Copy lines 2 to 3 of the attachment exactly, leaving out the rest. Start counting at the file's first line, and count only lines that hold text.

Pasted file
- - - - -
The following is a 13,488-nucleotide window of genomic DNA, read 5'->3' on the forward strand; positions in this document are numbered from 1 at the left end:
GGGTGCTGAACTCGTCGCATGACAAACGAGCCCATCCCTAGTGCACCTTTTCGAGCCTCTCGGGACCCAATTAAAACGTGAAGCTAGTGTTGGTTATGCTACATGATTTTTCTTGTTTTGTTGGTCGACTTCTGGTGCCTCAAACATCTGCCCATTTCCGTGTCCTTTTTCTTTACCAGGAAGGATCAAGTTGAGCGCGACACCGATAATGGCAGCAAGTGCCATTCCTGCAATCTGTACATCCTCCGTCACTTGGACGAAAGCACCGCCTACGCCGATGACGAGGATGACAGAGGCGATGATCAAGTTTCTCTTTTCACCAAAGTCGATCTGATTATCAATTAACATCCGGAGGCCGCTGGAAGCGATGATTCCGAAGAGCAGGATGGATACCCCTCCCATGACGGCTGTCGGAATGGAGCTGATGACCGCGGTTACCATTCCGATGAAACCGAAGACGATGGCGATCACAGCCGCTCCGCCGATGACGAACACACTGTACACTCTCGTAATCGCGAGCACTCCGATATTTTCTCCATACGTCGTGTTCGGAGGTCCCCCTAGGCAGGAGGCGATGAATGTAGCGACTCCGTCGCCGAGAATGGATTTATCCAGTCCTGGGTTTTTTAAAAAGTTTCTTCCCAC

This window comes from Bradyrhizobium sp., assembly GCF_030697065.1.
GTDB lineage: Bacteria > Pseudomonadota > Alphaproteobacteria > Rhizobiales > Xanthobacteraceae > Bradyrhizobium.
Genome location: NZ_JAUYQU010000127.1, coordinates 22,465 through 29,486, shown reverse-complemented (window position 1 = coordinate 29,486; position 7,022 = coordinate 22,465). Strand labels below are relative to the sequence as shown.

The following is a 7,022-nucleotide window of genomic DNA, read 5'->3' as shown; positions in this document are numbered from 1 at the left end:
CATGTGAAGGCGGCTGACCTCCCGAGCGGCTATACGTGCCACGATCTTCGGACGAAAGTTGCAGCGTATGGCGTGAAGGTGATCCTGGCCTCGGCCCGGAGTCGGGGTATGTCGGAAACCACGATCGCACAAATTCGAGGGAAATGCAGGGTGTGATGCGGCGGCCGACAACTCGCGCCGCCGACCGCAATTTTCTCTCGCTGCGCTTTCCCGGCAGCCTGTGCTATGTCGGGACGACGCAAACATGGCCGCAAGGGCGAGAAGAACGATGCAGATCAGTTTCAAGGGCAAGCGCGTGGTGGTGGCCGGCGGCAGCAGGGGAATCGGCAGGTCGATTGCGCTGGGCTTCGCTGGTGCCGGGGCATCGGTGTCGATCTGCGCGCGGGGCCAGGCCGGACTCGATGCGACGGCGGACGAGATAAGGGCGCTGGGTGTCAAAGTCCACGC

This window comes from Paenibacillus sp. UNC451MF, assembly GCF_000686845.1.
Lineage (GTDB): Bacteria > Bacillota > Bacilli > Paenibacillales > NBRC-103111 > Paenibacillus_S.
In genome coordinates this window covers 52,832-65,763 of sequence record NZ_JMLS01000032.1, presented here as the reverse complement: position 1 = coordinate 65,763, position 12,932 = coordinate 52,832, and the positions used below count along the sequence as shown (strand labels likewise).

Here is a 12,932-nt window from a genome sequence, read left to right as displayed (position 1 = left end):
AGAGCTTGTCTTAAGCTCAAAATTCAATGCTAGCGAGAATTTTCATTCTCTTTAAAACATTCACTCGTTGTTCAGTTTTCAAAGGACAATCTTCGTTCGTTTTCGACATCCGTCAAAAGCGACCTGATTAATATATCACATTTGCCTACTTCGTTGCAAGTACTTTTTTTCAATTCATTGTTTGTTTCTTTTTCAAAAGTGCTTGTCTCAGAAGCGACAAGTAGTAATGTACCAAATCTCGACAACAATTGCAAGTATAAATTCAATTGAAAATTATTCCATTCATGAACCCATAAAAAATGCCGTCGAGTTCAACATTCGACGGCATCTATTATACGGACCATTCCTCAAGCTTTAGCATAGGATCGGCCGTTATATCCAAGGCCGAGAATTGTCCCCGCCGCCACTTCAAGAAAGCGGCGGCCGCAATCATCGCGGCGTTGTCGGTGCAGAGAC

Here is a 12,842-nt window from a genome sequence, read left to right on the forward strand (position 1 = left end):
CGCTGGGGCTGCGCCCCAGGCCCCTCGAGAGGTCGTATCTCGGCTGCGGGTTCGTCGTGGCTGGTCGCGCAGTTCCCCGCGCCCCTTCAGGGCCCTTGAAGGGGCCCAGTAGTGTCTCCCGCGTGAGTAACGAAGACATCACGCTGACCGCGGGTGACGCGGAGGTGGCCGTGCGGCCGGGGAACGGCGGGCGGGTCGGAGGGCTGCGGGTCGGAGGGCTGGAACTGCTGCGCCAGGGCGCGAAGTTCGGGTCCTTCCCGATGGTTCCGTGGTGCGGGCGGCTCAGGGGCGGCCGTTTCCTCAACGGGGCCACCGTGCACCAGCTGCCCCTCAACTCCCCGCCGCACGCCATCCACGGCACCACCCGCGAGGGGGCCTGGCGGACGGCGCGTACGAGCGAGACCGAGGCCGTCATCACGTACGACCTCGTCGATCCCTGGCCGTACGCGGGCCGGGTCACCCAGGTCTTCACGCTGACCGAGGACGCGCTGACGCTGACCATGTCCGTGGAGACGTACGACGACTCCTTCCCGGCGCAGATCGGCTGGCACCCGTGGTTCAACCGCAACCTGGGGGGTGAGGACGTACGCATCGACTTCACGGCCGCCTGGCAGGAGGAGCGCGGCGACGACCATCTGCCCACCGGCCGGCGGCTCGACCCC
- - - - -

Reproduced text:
GGGTGCTGAACTCGTCGCATGACAAACGAGCCCATCCCTAGTGCACCTTTTCGAGCCTCTCGGGACCCAATTAAAACGTGAAGCTAGTGTTGGTTATGCTACATGATTTTTCTTGTTTTGTTGGTCGACTTCTGGTGCCTCAAACATCTGCCCATTTCCGTGTCCTTTTTCTTTACCAGGAAGGATCAAGTTGAGCGCGACACCGATAATGGCAGCAAGTGCCATTCCTGCAATCTGTACATCCTCCGTCACTTGGACGAAAGCACCGCCTACGCCGATGACGAGGATGACAGAGGCGATGATCAAGTTTCTCTTTTCACCAAAGTCGATCTGATTATCAATTAACATCCGGAGGCCGCTGGAAGCGATGATTCCGAAGAGCAGGATGGATACCCCTCCCATGACGGCTGTCGGAATGGAGCTGATGACCGCGGTTACCATTCCGATGAAACCGAAGACGATGGCGATCACAGCCGCTCCGCCGATGACGAACACACTGTACACTCTCGTAATCGCGAGCACTCCGATATTTTCTCCATACGTCGTGTTCGGAGGTCCCCCTAGGCAGGAGGCGATGAATGTAGCGACTCCGTCGCCGAGAATGGATTTATCCAGTCCTGGGTTTTTTAAAAAGTTTCTTCCCAC

This window comes from Bradyrhizobium sp., assembly GCF_030697065.1.